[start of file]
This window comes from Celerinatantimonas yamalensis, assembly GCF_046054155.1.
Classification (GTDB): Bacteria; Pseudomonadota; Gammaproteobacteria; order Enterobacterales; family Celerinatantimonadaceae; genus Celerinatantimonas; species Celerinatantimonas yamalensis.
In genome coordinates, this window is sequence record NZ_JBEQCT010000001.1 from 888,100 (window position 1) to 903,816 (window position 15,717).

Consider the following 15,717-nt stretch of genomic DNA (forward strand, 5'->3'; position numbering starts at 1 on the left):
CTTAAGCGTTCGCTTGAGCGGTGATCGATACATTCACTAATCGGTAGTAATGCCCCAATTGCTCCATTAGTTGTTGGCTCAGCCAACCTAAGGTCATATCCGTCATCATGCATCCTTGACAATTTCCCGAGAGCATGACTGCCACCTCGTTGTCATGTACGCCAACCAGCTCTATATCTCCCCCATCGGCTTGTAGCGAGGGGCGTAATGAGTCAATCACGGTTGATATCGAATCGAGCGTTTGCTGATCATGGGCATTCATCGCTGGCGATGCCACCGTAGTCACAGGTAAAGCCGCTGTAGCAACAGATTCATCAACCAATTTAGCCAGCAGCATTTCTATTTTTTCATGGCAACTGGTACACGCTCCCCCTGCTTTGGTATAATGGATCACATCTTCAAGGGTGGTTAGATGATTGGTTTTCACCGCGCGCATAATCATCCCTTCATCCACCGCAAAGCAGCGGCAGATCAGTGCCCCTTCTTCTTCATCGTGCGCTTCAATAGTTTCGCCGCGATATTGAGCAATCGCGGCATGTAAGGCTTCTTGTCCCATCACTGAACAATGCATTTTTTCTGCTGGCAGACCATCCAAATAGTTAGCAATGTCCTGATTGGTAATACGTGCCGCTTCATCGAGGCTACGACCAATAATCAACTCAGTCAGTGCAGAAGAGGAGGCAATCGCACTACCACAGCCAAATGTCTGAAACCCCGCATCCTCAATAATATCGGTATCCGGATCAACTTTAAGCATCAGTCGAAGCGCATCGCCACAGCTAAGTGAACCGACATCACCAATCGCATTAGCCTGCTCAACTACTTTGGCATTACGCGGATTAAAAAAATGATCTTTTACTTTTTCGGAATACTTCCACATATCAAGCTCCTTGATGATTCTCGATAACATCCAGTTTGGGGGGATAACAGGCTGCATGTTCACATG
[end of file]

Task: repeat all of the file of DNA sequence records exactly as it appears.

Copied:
This window comes from Celerinatantimonas yamalensis, assembly GCF_046054155.1.
Classification (GTDB): Bacteria; Pseudomonadota; Gammaproteobacteria; order Enterobacterales; family Celerinatantimonadaceae; genus Celerinatantimonas; species Celerinatantimonas yamalensis.
In genome coordinates, this window is sequence record NZ_JBEQCT010000001.1 from 888,100 (window position 1) to 903,816 (window position 15,717).

Consider the following 15,717-nt stretch of genomic DNA (forward strand, 5'->3'; position numbering starts at 1 on the left):
CTTAAGCGTTCGCTTGAGCGGTGATCGATACATTCACTAATCGGTAGTAATGCCCCAATTGCTCCATTAGTTGTTGGCTCAGCCAACCTAAGGTCATATCCGTCATCATGCATCCTTGACAATTTCCCGAGAGCATGACTGCCACCTCGTTGTCATGTACGCCAACCAGCTCTATATCTCCCCCATCGGCTTGTAGCGAGGGGCGTAATGAGTCAATCACGGTTGATATCGAATCGAGCGTTTGCTGATCATGGGCATTCATCGCTGGCGATGCCACCGTAGTCACAGGTAAAGCCGCTGTAGCAACAGATTCATCAACCAATTTAGCCAGCAGCATTTCTATTTTTTCATGGCAACTGGTACACGCTCCCCCTGCTTTGGTATAATGGATCACATCTTCAAGGGTGGTTAGATGATTGGTTTTCACCGCGCGCATAATCATCCCTTCATCCACCGCAAAGCAGCGGCAGATCAGTGCCCCTTCTTCTTCATCGTGCGCTTCAATAGTTTCGCCGCGATATTGAGCAATCGCGGCATGTAAGGCTTCTTGTCCCATCACTGAACAATGCATTTTTTCTGCTGGCAGACCATCCAAATAGTTAGCAATGTCCTGATTGGTAATACGTGCCGCTTCATCGAGGCTACGACCAATAATCAACTCAGTCAGTGCAGAAGAGGAGGCAATCGCACTACCACAGCCAAATGTCTGAAACCCCGCATCCTCAATAATATCGGTATCCGGATCAACTTTAAGCATCAGTCGAAGCGCATCGCCACAGCTAAGTGAACCGACATCACCAATCGCATTAGCCTGCTCAACTACTTTGGCATTACGCGGATTAAAAAAATGATCTTTTACTTTTTCGGAATACTTCCACATATCAAGCTCCTTGATGATTCTCGATAACATCCAGTTTGGGGGGATAACAGGCTGCATGTTCACATG